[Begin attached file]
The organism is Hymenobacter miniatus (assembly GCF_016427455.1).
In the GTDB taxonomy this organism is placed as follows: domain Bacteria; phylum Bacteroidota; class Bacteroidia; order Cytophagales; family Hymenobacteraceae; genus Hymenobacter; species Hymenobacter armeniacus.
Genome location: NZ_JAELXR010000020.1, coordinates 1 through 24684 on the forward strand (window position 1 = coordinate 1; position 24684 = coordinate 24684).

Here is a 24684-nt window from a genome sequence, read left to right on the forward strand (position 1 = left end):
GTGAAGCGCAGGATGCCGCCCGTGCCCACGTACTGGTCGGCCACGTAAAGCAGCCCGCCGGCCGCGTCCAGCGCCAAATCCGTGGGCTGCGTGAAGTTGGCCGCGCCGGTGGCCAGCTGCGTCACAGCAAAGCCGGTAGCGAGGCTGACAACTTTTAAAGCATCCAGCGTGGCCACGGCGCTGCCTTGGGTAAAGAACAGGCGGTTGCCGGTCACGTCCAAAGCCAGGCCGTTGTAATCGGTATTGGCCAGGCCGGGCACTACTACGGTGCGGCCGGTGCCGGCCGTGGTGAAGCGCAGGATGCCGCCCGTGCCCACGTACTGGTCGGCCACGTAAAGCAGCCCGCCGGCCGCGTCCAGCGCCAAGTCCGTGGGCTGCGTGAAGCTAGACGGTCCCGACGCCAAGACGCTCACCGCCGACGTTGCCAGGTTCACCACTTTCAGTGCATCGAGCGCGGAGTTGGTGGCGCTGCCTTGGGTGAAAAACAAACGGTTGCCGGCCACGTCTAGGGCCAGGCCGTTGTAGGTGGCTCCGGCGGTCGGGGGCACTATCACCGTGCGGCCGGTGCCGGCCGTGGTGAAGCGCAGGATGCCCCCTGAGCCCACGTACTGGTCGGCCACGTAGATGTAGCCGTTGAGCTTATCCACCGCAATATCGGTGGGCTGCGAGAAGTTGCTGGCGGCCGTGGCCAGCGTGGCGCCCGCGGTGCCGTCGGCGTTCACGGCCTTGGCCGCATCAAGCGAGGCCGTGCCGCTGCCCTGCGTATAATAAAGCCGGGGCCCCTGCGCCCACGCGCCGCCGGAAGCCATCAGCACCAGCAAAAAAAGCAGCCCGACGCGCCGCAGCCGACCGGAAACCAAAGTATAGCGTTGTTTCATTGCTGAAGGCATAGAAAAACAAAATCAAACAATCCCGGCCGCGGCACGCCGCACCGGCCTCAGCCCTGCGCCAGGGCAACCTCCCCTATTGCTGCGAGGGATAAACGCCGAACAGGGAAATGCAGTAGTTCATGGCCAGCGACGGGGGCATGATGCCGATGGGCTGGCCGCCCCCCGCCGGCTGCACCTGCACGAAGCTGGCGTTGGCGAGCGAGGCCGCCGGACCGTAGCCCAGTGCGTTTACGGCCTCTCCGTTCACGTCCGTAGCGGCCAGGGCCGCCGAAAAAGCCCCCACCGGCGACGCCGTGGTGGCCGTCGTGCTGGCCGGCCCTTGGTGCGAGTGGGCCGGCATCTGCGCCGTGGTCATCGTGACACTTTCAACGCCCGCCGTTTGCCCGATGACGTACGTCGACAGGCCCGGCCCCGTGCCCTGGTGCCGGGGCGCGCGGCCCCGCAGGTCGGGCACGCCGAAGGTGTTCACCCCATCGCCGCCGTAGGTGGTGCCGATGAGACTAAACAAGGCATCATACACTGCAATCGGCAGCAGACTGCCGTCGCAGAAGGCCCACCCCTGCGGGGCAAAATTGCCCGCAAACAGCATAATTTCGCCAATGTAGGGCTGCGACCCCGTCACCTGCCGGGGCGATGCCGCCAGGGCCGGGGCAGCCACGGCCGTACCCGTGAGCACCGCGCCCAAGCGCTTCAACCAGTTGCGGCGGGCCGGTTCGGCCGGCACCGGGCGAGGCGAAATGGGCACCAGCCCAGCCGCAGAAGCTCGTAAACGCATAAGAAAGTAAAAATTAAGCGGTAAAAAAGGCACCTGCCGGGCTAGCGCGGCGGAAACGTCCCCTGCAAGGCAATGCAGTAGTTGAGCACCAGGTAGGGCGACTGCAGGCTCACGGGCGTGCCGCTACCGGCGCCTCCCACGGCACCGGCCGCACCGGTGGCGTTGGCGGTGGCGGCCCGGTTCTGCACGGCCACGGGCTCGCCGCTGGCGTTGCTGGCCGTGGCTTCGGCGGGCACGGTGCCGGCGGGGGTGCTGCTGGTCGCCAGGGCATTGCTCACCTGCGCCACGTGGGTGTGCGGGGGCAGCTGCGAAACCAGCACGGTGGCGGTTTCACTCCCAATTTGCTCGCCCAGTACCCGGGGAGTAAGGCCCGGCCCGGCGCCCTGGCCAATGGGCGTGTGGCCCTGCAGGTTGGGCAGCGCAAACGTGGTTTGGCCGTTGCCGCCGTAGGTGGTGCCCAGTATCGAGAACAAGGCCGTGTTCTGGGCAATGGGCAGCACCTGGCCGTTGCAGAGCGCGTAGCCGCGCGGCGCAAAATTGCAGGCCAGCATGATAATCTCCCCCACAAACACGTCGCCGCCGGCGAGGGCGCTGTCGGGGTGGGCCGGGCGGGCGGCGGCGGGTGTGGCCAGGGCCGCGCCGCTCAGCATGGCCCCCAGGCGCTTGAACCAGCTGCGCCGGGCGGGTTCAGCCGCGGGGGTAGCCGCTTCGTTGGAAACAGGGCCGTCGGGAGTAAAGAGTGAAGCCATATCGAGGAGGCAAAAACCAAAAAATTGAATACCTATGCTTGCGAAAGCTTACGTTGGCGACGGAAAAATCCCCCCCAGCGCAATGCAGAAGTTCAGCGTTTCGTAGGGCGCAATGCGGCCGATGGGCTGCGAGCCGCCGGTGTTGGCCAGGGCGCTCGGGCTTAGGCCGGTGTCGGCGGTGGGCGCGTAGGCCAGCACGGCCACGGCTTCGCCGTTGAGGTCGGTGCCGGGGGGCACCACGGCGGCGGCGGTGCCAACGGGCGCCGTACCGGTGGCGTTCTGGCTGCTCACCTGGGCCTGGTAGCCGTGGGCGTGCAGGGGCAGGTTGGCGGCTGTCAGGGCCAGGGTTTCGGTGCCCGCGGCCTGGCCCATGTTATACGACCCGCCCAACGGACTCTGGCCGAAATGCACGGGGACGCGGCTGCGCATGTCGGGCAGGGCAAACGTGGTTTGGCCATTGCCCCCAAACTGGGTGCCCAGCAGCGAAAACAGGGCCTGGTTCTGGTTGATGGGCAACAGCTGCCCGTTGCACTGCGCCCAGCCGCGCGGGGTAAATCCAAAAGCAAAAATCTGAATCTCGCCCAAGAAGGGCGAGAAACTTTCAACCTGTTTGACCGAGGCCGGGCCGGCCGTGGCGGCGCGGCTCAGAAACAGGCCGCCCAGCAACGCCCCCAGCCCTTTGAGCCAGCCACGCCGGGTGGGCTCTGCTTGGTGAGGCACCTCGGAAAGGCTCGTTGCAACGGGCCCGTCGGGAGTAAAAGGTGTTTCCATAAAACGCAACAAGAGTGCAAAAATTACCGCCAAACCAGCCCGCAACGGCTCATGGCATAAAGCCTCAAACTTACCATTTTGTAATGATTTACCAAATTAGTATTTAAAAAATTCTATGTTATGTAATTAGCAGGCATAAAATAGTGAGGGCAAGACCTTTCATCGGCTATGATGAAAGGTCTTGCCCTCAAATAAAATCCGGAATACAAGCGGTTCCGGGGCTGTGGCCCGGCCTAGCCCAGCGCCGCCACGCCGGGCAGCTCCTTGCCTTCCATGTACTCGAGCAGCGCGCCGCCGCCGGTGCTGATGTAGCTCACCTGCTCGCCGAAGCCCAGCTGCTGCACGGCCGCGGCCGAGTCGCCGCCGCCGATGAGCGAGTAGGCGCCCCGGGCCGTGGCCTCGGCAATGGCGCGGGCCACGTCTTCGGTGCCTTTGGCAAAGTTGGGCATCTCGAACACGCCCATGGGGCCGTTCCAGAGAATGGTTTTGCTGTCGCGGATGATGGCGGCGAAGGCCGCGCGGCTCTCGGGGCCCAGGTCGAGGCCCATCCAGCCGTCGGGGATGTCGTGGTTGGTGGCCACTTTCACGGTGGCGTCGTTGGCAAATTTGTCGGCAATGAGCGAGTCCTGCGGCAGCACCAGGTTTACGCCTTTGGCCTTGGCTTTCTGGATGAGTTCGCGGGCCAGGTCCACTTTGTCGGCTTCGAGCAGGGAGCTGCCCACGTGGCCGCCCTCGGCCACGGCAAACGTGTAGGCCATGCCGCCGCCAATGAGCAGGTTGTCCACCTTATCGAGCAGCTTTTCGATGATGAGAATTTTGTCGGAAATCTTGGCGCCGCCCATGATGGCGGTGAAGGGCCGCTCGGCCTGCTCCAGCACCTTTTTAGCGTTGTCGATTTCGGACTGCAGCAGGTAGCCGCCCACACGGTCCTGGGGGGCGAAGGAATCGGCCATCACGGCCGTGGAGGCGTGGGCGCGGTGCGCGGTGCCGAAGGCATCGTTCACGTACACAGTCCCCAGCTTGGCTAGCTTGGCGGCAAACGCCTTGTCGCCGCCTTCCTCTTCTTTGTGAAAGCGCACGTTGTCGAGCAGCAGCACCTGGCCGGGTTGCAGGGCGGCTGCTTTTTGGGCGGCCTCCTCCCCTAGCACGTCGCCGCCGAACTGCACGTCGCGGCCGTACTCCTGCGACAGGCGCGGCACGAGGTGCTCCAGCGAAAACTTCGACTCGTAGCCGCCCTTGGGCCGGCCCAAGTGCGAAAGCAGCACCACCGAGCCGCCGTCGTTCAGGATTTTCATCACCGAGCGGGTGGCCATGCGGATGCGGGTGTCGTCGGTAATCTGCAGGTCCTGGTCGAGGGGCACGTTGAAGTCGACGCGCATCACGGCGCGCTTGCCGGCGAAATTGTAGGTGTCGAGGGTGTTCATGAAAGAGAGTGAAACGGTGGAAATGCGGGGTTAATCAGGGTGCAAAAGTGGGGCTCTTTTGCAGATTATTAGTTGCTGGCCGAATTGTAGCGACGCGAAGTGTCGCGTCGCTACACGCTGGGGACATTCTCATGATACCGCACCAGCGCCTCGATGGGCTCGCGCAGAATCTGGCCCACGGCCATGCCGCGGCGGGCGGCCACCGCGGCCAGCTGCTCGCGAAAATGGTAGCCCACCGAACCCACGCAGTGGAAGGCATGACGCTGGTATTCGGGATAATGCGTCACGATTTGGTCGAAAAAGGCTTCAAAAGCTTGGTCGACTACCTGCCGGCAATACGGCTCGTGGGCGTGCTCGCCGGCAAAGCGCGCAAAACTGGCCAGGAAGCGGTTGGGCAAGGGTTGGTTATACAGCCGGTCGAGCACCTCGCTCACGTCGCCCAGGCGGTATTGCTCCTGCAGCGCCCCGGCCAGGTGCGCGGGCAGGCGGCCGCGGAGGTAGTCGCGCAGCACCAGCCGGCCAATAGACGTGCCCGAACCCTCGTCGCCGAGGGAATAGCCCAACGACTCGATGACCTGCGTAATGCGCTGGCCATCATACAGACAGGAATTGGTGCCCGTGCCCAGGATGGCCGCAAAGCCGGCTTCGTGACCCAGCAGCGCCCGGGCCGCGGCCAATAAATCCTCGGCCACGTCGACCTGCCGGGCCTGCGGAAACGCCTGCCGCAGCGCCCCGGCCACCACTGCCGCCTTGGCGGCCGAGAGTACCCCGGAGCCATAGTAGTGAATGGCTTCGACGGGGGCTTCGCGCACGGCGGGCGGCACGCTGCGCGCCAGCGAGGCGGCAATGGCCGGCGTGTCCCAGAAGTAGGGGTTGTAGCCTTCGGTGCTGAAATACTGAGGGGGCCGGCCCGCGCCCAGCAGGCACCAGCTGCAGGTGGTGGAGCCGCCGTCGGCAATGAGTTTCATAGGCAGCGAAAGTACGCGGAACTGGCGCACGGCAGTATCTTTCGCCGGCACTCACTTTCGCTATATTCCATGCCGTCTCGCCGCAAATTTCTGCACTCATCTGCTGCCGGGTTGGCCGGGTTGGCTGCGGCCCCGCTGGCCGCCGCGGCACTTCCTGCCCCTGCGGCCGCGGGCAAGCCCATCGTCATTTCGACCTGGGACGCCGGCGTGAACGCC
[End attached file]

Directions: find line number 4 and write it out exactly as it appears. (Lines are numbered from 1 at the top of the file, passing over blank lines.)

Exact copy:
Here is a 24684-nt window from a genome sequence, read left to right on the forward strand (position 1 = left end):